Honey Nut Cheerios – the cereal brand with the famous bee mascot – is aiming to help bring back the bees.
Around the globe, bee populations have been declining at an increasingly rapid rate, which poses a threat to crops dependent on bee pollination.
“As consumers, we were reading all about this and, of course, our biggest brand is Honey Nut Cheerios,” said Emma Eriksson, director of marketing at General Mills Canada. “It’s all about honey—that’s how we sweeten the cereal… and then our mascot is a bee. We thought, ‘wow, somebody ought to take action on this’ and we think that Honey Nut Cheerios would be a really great champion for this cause.”
To raise awareness about the issue and help bee populations, Honey Nut Cheerios has launched “Bring Back the Bees,” an integrated campaign created by Cossette.
The campaign asks consumers to help Canada’s bees by planting wildflowers in their communities. Consumers can visit BringBackTheBees.ca to request free Veseys wildflower seed packs in the mail. The brand also had an onsite activation at Canada Blooms in Toronto on March 11 where brand ambassadors handed out 50,000 seed packs to visitors.
“Our main objective is to rally Canadians to help plant 35 million wildflowers—one for each Canadian,” said Eriksson. “And we’ve proven in the past that if you champion something that matters to consumers, you connect them closer to the brand. We’re hoping to create brand love and brand affinity for Honey Nut Cheerios as a result.”
As part of the campaign, Honey Nut Cheerios is removing “Buzz,” the brand’s mascot, from the front of the cereal box for a six-week period.
“It’s a bold move for us because that bee is a beloved character that draws people to the brand, but we thought it’s worth it to really make a bold statement to get that awareness going,” said Eriksson.
A TV spot and online video uses a compilation of viral videos that show people helping animals in distress, such a baby elephant trapped in a well and ducklings that fell through a sewer grate. Then a super reads, “Helping is in our nature. Now another friend needs our help,” and the spot to cuts to real-world headlines on the global dangers of honeybee loss.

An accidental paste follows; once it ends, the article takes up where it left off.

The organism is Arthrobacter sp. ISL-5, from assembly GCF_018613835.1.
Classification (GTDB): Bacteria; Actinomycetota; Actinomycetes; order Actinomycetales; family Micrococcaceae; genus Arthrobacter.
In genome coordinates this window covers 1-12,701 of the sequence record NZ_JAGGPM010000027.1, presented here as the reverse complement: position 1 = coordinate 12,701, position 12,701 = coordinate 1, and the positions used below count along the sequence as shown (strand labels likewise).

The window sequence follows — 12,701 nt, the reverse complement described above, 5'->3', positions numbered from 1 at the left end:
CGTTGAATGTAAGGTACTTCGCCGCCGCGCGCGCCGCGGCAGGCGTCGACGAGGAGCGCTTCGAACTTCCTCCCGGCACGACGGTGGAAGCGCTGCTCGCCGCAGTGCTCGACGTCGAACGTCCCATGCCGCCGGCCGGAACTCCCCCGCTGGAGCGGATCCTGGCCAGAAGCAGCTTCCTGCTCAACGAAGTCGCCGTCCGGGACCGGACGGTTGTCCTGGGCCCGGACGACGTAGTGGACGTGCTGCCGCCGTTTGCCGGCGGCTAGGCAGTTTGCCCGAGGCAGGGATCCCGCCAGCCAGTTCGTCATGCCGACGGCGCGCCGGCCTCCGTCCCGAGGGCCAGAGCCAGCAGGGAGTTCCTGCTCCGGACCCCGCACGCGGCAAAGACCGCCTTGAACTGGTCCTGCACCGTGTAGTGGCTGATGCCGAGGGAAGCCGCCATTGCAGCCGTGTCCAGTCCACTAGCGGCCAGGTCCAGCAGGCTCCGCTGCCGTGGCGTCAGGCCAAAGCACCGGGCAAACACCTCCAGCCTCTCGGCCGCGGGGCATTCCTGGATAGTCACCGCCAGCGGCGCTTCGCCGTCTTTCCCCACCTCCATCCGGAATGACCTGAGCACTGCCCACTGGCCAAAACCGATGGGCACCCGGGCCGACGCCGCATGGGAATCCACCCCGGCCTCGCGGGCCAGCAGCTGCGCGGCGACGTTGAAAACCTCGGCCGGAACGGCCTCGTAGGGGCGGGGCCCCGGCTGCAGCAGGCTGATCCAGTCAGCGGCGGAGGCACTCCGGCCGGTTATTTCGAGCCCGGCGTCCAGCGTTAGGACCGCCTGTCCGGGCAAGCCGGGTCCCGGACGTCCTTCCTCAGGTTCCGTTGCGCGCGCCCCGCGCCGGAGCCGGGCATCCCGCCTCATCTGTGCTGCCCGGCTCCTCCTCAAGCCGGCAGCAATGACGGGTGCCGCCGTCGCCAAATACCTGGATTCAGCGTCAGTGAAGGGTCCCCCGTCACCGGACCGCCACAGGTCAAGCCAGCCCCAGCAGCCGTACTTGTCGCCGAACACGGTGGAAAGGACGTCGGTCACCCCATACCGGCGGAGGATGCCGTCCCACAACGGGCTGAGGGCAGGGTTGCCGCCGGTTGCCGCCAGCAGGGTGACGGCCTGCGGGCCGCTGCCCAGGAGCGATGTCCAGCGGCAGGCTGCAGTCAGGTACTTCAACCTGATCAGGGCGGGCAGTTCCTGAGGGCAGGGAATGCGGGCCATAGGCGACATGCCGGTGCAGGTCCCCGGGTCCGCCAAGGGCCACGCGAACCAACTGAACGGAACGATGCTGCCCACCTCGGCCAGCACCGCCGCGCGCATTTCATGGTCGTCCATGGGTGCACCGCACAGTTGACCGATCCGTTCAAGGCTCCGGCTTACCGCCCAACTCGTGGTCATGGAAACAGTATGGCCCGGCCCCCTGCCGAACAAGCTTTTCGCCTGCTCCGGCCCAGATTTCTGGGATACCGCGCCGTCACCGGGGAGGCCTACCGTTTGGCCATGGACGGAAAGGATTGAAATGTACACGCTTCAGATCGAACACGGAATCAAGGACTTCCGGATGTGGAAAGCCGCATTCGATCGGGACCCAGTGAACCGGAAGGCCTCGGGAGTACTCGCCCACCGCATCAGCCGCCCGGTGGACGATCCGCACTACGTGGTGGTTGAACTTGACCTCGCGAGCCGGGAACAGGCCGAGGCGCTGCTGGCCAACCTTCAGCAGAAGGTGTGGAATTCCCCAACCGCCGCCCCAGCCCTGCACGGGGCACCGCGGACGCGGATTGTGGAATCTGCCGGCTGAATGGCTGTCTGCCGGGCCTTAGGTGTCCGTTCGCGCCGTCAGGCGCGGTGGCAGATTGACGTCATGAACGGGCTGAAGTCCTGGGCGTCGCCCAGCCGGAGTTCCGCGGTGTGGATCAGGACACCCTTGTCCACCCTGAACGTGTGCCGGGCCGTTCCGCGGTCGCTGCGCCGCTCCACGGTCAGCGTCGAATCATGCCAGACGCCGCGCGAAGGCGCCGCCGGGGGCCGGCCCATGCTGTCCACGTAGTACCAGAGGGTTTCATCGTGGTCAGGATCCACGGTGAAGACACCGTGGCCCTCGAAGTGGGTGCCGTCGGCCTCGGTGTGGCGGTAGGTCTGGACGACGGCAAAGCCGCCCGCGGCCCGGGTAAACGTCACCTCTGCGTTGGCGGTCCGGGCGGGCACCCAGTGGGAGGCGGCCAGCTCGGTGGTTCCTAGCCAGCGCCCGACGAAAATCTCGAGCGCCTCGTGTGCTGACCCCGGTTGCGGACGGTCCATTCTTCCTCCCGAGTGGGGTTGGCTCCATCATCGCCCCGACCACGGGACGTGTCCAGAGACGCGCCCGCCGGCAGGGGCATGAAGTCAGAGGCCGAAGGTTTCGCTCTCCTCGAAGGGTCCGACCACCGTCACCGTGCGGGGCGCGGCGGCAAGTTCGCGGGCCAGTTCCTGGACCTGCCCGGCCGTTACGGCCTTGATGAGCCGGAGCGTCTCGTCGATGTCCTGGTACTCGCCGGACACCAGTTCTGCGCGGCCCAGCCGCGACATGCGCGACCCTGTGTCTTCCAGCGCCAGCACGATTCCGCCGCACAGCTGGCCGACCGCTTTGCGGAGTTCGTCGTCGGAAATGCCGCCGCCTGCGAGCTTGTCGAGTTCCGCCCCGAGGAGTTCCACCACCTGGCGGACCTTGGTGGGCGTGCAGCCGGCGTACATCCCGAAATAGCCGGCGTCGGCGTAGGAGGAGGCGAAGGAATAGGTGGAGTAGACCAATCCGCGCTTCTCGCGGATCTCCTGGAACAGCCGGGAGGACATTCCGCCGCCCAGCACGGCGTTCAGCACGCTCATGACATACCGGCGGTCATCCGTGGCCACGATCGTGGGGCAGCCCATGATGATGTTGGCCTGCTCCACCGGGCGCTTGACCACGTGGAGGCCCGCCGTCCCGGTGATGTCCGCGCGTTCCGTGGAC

The spot features a cover of the Mr. Mister song, Broken Wings, performed by members of Toronto’s Choir! Choir! Choir!
“Humans do a lot of damage to the natural world, but when we help animals, these are the kinds of videos that people like to share and they get very emotionally attached to them. It means a lot because we love animals,” said Peter Ignazi, chief creative officer at Cossette. “We’re playing off the whole emotional resonance of these videos and using it to bring to life this very important cause.”
The Bring Back the Bees campaign is targeted at parents and grandparents. “We know that having kids in your life makes you care more about the environment and care about future generations,” said Eriksson. “And we think planting wildflowers is actually an awesome family activity. It’s a way to get the whole family involved and it’s a teaching moment for kids.”
The campaign, which runs until July, also includes social media, out-of-home advertising and public relations. On the PR front, the brand enlisted bee expert Marla Spivak, professor of entomology at the University of Minnesota, to support the initiative.
The campaign runs until July. Media planning and buying is being managed by Cossette Media. Tribal Worldwide Tribal Worldwide is promoting the campaign through General Mills’ Life Made Delicious website and its social platforms, Veritas is handling public relations, and Hunter Straker developed the packaging.